Nobody would deny that OS3 has caused tears before bedtime on several occasions. Fortunately, as we were relieved to find out, the degree exam is notable for the absence of C coding exercises.
Question 1 was about (non-Real-Time) priority-based scheduling. I went into the exam swearing that I wouldn't take on a question on that topic, but the question was attractive, compared to Q3. Some tricky definitions did arise, however, with "Decay Function" and "Usage Measure" destined to become the "Track Buffer" of 2004. The talk of Linux's "Multi-Level Feedback Scheduler" was a little confusing, as Stallings appears to give a different definition from the notes - presumably, however, there is some cross-over.
Question 2 was the question for which almost everyone was waiting. Part (a) was a 22-mark behemoth on the subject of virtual memory (the classic "Load a value" story), for which - I should hope - everybody prepared, just in case. A cheeky little 3-mark rider was tacked on the end, asking about approximate timings. Given the juxtaposition of disk access and electronic calculation, one presumes only the former (at six orders of magnitude greater) needed to be considered.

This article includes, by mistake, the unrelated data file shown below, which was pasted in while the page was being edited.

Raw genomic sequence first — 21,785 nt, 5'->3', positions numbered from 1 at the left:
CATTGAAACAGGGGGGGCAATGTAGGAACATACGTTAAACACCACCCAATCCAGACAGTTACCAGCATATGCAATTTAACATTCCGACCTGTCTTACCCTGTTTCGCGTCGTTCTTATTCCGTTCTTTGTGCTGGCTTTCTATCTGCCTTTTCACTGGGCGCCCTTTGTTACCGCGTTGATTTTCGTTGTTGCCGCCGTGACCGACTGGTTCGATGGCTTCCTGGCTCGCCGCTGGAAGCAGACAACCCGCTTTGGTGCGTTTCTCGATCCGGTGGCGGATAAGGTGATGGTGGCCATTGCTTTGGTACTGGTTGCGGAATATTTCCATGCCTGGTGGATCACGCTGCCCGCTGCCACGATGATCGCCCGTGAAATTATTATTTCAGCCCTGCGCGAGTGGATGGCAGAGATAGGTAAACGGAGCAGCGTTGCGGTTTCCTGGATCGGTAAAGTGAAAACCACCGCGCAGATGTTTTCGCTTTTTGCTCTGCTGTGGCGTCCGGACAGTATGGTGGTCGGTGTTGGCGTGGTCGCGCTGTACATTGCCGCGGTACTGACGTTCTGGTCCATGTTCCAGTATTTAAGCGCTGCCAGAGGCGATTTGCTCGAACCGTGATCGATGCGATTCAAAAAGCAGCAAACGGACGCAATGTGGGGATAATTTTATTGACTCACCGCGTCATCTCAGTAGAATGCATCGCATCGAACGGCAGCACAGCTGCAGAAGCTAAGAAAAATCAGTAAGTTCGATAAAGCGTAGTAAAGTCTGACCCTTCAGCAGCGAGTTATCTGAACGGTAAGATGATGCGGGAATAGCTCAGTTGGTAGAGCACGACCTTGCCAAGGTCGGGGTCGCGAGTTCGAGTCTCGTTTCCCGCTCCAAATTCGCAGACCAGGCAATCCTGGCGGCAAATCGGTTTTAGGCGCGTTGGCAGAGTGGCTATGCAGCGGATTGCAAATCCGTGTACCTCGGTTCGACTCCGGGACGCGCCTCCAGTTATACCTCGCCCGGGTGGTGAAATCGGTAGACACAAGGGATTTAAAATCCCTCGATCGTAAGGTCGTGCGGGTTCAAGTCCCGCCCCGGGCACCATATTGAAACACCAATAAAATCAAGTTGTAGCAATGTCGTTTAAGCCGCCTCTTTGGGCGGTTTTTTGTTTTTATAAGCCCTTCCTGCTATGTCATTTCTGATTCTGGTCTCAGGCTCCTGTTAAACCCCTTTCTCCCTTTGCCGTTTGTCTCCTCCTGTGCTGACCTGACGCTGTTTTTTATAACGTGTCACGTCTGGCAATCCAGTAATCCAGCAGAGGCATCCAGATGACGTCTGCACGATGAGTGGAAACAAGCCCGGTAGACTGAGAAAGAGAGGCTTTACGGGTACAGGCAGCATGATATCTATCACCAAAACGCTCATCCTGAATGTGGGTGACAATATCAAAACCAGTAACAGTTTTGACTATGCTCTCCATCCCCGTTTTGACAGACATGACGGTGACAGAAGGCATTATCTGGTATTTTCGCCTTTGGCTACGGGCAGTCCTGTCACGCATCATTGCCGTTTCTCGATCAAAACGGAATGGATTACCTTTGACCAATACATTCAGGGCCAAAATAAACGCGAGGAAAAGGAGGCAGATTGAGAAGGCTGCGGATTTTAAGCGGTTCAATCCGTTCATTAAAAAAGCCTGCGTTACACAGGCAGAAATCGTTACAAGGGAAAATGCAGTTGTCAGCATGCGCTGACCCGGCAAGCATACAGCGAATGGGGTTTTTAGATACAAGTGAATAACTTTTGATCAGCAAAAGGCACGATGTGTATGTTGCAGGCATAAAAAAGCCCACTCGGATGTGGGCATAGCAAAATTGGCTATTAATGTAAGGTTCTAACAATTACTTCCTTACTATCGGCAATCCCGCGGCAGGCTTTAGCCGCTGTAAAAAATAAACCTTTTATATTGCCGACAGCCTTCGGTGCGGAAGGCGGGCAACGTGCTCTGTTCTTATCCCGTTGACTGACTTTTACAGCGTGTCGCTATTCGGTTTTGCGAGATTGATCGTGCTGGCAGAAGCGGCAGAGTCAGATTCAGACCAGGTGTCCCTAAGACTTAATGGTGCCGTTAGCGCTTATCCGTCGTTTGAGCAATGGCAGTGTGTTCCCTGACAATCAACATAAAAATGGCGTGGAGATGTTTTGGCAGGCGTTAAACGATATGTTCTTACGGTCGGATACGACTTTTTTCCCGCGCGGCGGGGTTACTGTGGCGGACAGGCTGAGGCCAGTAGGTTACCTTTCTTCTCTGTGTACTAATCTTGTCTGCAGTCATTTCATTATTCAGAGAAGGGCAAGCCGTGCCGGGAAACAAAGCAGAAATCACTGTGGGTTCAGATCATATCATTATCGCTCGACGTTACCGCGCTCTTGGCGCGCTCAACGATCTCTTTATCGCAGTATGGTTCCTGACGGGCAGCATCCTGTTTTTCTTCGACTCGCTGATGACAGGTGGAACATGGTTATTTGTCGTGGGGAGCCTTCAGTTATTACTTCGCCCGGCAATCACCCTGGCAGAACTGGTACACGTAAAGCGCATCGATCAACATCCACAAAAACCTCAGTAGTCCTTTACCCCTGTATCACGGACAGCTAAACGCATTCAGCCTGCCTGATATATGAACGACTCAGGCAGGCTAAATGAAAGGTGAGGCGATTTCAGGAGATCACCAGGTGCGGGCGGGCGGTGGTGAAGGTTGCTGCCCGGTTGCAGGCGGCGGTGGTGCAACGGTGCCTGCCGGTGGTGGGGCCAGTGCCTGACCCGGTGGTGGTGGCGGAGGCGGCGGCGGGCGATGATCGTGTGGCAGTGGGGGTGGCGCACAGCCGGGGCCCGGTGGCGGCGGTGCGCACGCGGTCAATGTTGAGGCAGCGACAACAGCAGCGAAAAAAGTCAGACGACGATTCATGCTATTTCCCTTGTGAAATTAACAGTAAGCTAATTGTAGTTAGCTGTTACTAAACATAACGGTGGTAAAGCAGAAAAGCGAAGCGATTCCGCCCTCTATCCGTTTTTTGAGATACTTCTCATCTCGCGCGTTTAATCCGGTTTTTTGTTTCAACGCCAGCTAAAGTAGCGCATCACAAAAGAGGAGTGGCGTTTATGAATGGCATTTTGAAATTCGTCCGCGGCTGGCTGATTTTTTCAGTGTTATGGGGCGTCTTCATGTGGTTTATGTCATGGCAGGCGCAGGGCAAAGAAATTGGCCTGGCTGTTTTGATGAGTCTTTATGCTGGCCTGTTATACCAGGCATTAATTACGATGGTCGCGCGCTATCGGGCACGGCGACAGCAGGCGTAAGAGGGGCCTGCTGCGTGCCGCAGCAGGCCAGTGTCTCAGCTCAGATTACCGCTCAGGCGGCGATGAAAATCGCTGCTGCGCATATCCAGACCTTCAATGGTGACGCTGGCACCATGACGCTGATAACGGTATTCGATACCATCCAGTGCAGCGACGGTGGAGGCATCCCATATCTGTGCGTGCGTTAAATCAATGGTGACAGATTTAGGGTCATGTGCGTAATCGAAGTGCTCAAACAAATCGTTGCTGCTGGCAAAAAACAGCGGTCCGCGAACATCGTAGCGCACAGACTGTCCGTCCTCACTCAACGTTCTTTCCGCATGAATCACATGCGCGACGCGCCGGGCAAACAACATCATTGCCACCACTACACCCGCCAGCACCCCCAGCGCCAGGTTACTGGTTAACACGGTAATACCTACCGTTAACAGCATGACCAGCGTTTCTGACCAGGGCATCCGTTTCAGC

Question 3 followed the same pattern as Algorithmics' question 2: an enticing first-half (about file management on disk, familiar from past papers), followed by a surprising second-half. The single-sheet lecture notes on Operating System Structure took care of a bookwork question (three definitions), followed by an R/A-question about privileged mode, which I didn't fancy at all. Although this question tends to include components from the end of the course, I'm not sure that many would expect this part to come up (no precedent, certainly, not that I'm suggesting it shouldn't have been included), and I doubt it was a strong area for most.
All that remains to be said is that Peter Dickman runs a tight examination hall.